Your Birth Control Might Get More Expensive Real Soon

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Vox has published a leaked draft regulation that reveals the Trump administration's intention to limit birth control access. Such a regulation would overhaul Obamacare's birth control mandate, which currently requires most employers to provide insurance that covers contraception. The new regulation, if finalized, would reportedly permit all employers to seek religious or moral exemptions from the mandate.

Obamacare — or the Affordable Care Act (ACA) — currently requires almost all employers to provide this service. Under the ACA's current mandate, only religious houses of worship and some religiously affiliated institutions can seek such exemptions. If the Trump administration's draft proposal is finalized, however, more companies could seek exemptions from the mandate on moral or religious grounds. As a result of the proposed overhaul, many people would have to pay out of their own pockets for birth control measures instead of obtaining them for free through the insurance provided by their employers.

If this regulation is finalized, it would have a devastating effect on people who rely on their employers to respect the birth control mandate. Alongside STI counseling sessions, breastfeeding support, and domestic violence screening, the birth control mandate is one of eight preventive services that the ACA requires employer-issued insurance plans to provide for free.

This is certainly not the first time the provision of contraceptive services under employer-issued health plans has been called into question. Ever since the mandate came into being, it has been one of the most controversial components of the ACA. The 2014 Burwell v. Hobby Lobby case threw the subject into a much more public spotlight when the Supreme Court ruled 5-4 that certain private businesses with limited shareholders could seek an exemption from providing birth control access if they perceived it as violating their religious beliefs.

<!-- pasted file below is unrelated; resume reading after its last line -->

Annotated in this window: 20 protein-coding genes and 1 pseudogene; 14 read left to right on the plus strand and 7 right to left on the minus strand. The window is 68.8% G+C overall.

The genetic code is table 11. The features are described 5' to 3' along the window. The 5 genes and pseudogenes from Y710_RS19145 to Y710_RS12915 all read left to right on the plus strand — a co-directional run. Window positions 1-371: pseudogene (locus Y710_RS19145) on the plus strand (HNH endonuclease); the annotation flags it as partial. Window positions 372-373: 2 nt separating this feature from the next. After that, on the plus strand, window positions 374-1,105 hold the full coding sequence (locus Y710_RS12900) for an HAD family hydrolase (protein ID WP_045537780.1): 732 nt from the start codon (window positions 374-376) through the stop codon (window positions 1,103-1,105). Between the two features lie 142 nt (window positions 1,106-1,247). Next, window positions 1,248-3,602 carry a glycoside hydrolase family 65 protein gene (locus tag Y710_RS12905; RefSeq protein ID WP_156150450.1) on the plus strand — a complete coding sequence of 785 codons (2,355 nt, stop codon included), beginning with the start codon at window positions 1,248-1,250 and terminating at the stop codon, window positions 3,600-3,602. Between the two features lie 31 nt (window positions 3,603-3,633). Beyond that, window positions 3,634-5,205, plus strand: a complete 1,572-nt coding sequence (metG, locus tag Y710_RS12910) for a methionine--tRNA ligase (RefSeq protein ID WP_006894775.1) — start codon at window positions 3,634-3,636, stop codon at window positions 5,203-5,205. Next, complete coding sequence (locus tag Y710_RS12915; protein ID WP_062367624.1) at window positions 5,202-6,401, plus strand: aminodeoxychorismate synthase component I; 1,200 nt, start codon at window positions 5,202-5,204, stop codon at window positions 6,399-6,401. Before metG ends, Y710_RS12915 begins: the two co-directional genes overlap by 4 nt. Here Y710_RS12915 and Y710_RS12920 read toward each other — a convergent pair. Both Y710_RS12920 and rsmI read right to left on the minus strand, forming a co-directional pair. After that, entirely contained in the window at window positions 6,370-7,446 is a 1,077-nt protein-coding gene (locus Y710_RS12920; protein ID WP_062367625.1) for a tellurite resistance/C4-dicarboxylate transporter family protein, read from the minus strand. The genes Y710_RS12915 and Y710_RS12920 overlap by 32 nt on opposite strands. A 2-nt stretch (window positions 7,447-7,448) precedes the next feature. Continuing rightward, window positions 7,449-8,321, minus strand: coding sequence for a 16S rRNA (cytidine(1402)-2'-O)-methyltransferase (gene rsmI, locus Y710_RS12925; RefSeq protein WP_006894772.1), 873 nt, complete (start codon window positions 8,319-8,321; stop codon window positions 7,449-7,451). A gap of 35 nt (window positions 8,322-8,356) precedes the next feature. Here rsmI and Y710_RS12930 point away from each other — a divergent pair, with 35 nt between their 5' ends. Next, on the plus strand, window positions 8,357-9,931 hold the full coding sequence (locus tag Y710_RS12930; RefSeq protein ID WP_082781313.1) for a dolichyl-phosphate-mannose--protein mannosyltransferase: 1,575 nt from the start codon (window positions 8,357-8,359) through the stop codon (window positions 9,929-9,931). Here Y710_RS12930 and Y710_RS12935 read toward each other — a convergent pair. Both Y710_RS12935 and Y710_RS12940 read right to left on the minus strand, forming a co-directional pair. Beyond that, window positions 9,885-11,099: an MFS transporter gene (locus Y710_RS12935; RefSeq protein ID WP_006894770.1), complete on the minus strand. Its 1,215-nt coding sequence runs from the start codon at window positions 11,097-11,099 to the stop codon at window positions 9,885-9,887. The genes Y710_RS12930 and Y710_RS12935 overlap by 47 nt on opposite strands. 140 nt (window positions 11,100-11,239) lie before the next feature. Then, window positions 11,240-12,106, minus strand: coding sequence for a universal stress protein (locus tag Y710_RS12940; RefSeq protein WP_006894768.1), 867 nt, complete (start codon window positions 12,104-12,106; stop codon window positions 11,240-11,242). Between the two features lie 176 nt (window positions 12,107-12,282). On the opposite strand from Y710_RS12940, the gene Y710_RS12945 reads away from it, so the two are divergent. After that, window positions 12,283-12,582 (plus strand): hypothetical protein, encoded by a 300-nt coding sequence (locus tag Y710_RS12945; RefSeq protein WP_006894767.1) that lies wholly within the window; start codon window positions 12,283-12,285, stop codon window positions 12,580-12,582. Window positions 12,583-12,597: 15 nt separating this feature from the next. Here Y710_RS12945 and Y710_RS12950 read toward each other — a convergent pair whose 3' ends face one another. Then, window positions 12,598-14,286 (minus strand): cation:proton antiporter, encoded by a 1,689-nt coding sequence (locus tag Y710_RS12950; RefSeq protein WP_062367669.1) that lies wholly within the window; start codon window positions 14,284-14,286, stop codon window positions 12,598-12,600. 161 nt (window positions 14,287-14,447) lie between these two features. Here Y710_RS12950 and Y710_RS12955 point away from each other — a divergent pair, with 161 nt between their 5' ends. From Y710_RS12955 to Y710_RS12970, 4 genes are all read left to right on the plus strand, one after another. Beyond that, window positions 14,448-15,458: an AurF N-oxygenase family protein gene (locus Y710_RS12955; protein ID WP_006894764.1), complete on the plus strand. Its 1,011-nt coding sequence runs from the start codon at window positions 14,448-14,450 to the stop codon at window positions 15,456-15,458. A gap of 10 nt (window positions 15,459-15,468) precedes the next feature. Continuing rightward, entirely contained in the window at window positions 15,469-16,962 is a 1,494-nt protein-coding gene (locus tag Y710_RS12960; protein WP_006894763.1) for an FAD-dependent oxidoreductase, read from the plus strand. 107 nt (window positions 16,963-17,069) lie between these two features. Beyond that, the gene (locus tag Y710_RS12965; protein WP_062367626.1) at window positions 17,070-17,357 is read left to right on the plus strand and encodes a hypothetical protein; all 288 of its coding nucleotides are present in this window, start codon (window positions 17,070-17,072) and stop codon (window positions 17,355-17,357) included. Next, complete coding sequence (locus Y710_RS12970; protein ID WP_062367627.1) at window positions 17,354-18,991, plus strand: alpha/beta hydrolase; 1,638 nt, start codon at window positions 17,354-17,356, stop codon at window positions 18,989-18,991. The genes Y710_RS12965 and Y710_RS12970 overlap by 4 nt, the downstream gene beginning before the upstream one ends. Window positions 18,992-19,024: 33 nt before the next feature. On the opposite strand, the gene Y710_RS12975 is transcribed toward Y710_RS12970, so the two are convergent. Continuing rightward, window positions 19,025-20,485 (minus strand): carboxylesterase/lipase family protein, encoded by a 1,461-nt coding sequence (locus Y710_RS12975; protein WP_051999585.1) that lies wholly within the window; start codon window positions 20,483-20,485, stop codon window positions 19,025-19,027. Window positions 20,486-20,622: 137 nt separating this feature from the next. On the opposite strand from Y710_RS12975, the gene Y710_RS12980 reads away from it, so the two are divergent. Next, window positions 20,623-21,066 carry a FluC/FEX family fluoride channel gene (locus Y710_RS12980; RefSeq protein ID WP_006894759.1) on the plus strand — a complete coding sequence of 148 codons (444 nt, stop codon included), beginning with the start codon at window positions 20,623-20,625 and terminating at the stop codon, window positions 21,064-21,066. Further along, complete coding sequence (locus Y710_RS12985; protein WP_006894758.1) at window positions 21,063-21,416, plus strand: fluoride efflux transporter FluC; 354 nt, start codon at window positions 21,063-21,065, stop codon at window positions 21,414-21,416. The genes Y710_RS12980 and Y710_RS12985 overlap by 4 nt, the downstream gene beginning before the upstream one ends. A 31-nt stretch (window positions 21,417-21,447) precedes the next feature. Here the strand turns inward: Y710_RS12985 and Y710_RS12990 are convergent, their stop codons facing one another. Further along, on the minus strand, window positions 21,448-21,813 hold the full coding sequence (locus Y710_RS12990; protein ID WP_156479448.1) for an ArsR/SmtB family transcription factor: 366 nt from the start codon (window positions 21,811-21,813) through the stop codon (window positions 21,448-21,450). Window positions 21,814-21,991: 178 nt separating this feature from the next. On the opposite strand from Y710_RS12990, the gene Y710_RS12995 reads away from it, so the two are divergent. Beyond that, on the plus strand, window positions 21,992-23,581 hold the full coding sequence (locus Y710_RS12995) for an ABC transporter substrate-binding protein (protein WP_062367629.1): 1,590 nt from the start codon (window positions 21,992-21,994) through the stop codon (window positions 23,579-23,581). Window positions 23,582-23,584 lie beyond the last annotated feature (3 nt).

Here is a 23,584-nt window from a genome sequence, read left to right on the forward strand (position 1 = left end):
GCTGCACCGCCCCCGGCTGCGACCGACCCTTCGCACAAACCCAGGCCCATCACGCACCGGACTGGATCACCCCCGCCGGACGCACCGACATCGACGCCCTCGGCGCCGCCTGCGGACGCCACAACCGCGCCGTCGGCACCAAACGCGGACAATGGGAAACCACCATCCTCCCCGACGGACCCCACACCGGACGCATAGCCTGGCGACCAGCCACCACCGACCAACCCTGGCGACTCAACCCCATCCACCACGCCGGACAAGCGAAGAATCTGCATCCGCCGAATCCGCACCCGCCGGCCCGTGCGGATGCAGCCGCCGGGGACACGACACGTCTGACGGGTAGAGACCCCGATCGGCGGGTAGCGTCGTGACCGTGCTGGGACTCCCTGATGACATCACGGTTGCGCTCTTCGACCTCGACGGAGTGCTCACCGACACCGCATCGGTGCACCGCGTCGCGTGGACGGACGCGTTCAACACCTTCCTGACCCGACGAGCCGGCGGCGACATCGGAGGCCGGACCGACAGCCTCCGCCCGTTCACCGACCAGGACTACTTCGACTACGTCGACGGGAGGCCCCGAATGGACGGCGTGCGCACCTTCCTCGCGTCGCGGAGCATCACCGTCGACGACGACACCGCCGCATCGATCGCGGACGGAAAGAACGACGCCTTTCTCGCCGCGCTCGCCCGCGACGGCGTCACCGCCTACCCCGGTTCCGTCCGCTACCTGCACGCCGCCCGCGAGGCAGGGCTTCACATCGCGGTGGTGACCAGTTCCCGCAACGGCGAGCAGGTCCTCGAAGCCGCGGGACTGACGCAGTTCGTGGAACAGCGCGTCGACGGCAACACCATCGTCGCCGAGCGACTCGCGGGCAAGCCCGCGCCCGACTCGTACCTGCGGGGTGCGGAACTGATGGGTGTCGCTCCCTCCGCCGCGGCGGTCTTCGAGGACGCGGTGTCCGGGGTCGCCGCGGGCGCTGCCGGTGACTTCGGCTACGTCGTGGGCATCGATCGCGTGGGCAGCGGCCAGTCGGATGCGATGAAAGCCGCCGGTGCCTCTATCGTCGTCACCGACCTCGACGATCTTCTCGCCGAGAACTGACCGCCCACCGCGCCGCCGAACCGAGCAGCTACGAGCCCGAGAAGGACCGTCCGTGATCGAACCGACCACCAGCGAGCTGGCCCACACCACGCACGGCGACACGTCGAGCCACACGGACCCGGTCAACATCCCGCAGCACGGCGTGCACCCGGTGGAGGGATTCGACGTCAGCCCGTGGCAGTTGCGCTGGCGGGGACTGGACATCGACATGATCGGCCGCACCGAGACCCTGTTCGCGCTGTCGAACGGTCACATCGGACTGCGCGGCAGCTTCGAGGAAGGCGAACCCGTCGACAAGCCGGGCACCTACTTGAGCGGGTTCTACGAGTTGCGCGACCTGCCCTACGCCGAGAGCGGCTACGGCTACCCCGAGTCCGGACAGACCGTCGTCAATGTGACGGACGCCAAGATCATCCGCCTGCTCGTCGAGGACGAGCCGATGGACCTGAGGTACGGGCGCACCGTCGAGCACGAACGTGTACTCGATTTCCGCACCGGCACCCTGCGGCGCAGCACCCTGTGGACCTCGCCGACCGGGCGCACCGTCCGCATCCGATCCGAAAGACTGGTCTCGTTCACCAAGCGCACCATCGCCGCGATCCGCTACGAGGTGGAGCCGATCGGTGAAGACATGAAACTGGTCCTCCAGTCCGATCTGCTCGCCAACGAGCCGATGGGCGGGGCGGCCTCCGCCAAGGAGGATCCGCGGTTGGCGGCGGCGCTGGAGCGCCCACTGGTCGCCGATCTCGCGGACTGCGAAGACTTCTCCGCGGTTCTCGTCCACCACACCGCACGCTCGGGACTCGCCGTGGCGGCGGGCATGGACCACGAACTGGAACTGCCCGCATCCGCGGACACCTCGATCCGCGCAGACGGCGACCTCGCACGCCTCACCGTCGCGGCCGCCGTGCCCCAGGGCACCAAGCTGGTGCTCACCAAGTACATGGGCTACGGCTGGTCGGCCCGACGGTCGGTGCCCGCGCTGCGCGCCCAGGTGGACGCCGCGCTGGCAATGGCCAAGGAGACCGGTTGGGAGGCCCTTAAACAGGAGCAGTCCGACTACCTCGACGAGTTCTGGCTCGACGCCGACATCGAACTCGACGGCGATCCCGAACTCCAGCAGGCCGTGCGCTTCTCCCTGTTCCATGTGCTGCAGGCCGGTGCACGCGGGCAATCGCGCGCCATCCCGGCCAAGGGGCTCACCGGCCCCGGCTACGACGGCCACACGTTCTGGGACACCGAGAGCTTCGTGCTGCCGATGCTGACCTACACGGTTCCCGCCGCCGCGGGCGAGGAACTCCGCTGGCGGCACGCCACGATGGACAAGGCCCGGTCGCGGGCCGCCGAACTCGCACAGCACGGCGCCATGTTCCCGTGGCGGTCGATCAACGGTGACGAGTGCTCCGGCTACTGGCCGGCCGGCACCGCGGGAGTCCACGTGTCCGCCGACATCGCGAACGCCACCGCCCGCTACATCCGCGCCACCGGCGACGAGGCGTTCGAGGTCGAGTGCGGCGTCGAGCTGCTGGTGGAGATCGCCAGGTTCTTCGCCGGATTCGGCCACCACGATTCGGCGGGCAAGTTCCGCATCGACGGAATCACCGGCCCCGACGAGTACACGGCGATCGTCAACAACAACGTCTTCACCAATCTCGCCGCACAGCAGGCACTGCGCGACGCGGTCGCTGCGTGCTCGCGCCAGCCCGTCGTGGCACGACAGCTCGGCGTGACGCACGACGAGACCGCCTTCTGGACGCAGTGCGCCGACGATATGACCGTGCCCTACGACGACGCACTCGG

Democrats in Congress have already expressed opposition to the draft regulation. According to The Washington Post, House Minority Leader Nancy Pelosi described the proposed legislation as "sickening," and criticized it for attempting to limit access to essential health care services.

“The draft rule announced today attempts to tear away women’s control over their own private health decisions and put that control in the hands of employers and politicians,” Pelosi said in an official statement.

Vox's copy of the draft proposal shows that it is dated May 23, and Vox reported that the regulation is undergoing one final step before being made official: a review by the Office of Management and Budget. Once the regulation is finalized and published, it would go into effect immediately.